Out of those questions, re-signing Lin for the available mid-level $5 million exception is the likeliest to happen. Don't think for a second Knicks owner James Dolan is going to let Lin get away. At the end of the day, he's a businessman who knows what makes business, and that's just what Lin has done for him, the Knicks and Madison Square Garden entities.

Lin basically single-handedly made the Knicks a bigger global brand. That's why Dolan wanted Anthony before the 2011 trade deadline. Lin and Melo are both extremely marketable. Well, Dolan already has had one wish granted through a move Mike D'Antoni never wanted to happen because he felt like the team was giving away too much. But the core of players the former coach wanted to build around -- Raymond Felton, Danilo Gallinari and Wilson Chandler (to play alongside Stoudemire) -- were shipped to Denver for Anthony.

But who would run with Lin in the backcourt to start the 2012-13 campaign? That would've been Shumpert, a player the Knicks see a lot of potential in, offensively and defensively. If it weren't for Cleveland's Kyrie Irving, you could argue Shumpert was the Rookie of the Year, as he averaged 9.5 points and 1.7 steals per game (second among rookies after Minnesota's Ricky Rubio).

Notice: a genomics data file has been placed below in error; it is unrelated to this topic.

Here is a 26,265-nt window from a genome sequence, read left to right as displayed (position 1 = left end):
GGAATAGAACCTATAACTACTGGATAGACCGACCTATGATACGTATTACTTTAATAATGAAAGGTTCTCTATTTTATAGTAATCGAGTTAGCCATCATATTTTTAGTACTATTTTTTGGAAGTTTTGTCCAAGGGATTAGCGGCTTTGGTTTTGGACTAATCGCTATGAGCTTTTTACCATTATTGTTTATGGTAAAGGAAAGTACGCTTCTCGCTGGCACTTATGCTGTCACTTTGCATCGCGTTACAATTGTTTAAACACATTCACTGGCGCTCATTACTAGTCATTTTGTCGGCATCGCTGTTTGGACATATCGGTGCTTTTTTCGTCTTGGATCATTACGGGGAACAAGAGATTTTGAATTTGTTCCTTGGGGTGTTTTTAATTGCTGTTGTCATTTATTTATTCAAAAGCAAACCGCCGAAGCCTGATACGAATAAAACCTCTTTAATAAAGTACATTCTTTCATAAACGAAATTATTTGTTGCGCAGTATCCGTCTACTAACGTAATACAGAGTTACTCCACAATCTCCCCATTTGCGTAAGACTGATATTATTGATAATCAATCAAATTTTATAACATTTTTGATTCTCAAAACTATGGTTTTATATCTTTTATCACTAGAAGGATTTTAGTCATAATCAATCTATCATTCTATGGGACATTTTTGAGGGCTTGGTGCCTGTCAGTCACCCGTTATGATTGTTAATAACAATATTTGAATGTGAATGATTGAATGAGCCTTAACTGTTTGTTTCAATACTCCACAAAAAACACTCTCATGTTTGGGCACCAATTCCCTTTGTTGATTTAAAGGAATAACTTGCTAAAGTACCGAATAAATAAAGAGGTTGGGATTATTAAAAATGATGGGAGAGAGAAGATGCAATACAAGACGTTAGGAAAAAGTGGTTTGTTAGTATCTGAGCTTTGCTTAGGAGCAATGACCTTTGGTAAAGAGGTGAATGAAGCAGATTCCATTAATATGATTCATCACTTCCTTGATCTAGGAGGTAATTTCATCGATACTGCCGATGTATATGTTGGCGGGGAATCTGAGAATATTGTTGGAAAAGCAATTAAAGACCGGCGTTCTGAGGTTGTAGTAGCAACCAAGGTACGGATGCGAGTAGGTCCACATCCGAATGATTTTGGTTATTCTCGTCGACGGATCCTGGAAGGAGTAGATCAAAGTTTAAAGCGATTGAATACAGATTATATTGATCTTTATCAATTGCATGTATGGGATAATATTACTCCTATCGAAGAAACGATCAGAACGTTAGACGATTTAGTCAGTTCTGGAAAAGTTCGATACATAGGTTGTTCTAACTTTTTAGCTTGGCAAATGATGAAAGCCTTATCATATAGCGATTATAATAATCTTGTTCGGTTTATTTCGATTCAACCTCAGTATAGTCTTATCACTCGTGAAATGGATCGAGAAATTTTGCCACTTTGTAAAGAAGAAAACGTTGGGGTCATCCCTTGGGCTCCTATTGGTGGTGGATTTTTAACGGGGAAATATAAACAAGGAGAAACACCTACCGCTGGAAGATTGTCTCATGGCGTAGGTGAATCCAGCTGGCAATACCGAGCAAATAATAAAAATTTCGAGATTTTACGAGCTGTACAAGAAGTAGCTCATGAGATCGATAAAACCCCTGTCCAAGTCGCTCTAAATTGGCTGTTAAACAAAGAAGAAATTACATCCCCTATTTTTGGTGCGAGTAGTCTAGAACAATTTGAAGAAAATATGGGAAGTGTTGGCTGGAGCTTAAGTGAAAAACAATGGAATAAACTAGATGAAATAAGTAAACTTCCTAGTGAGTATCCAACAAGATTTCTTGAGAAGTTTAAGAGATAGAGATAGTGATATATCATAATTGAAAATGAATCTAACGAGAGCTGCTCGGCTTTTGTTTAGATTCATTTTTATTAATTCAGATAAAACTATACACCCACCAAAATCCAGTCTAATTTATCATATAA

But Shumpert may not return until two months into the 2012-13 season. The Knicks said that once he's operated on, which will likely happen in the next two weeks (after the swelling in his left knee goes down), his recovery could be up to eight months. So that would put his return around December. The team re-signing Smith would be helpful so they'd have some insurance at starting shooting guard.

However, Fields may be more likely to return than Smith because the team, after let's say they re-sign Lin for the mid-level exception, only has a biannual exception for roughly $2 million. That's more in line with Fields' value, whereas Smith could demand and receive more than $5 million per season, based especially on how he's adjusted quickly from China and has played well in New York.